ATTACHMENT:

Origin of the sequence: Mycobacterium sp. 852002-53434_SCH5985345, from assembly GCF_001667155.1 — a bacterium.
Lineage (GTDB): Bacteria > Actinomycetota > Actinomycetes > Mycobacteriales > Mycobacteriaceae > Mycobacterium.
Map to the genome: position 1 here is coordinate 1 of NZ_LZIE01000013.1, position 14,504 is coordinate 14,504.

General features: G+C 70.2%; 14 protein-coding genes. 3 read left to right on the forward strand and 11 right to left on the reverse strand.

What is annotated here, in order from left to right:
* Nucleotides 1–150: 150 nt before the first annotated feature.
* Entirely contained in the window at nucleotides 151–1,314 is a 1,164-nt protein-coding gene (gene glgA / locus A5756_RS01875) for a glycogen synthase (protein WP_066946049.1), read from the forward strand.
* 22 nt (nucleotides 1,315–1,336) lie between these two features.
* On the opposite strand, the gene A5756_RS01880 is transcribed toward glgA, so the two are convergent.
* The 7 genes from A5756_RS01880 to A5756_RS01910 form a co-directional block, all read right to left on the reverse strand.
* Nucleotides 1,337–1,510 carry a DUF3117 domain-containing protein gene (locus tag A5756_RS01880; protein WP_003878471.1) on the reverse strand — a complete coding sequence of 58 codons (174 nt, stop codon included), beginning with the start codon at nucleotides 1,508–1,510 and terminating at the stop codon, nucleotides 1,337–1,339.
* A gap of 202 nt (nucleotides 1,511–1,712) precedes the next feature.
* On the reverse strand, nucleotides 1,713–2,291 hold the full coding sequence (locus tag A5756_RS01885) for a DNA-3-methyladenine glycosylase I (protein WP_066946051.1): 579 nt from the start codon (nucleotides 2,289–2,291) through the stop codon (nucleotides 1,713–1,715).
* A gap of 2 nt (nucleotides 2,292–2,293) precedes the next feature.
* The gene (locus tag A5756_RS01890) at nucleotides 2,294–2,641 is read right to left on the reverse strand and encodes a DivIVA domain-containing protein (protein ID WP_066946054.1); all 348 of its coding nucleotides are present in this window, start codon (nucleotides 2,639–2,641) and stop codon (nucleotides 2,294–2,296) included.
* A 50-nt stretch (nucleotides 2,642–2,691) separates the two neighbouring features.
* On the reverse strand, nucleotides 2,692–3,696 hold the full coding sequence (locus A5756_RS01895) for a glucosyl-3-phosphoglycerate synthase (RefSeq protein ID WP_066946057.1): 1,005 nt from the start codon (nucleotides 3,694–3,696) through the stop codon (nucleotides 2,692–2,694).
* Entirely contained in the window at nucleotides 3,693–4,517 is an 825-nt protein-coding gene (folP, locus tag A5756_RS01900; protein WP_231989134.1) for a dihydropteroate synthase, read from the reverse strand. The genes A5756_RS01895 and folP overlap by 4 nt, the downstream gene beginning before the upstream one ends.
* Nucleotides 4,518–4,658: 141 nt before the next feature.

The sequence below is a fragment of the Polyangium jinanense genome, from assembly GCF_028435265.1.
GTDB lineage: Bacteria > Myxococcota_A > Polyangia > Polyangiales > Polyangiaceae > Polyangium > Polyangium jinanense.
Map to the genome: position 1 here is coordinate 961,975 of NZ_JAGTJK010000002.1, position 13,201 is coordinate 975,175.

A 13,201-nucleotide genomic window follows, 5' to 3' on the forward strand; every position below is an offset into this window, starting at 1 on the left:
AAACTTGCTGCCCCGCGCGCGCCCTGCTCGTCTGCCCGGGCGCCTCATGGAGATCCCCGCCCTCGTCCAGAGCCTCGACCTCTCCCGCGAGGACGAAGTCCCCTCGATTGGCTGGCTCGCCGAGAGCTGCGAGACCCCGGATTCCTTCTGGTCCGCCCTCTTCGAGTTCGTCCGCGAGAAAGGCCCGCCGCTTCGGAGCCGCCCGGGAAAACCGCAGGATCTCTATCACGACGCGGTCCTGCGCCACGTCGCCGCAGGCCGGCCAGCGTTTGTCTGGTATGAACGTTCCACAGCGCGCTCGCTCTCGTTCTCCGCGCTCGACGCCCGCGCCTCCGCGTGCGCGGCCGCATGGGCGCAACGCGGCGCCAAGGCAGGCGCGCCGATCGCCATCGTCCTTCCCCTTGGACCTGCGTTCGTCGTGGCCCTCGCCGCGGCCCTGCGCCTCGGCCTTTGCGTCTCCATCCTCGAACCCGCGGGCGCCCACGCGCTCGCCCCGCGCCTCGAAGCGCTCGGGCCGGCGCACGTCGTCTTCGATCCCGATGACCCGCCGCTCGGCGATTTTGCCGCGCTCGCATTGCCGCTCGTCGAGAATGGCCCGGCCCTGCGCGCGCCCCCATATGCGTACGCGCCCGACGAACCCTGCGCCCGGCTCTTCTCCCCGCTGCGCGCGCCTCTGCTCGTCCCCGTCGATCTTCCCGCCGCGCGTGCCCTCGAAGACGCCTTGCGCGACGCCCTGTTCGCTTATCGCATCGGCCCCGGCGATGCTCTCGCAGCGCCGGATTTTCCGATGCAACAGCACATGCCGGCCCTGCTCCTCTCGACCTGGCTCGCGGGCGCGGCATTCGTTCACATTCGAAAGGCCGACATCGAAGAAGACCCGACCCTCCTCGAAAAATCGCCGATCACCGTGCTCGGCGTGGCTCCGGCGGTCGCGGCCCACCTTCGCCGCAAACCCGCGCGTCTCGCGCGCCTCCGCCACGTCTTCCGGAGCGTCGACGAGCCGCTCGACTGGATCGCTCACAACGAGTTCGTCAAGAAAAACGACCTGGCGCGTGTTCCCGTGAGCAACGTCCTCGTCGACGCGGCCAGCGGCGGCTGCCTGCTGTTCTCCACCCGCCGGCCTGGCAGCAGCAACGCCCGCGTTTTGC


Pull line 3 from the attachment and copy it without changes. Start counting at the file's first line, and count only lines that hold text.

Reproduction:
Map to the genome: position 1 here is coordinate 1 of NZ_LZIE01000013.1, position 14,504 is coordinate 14,504.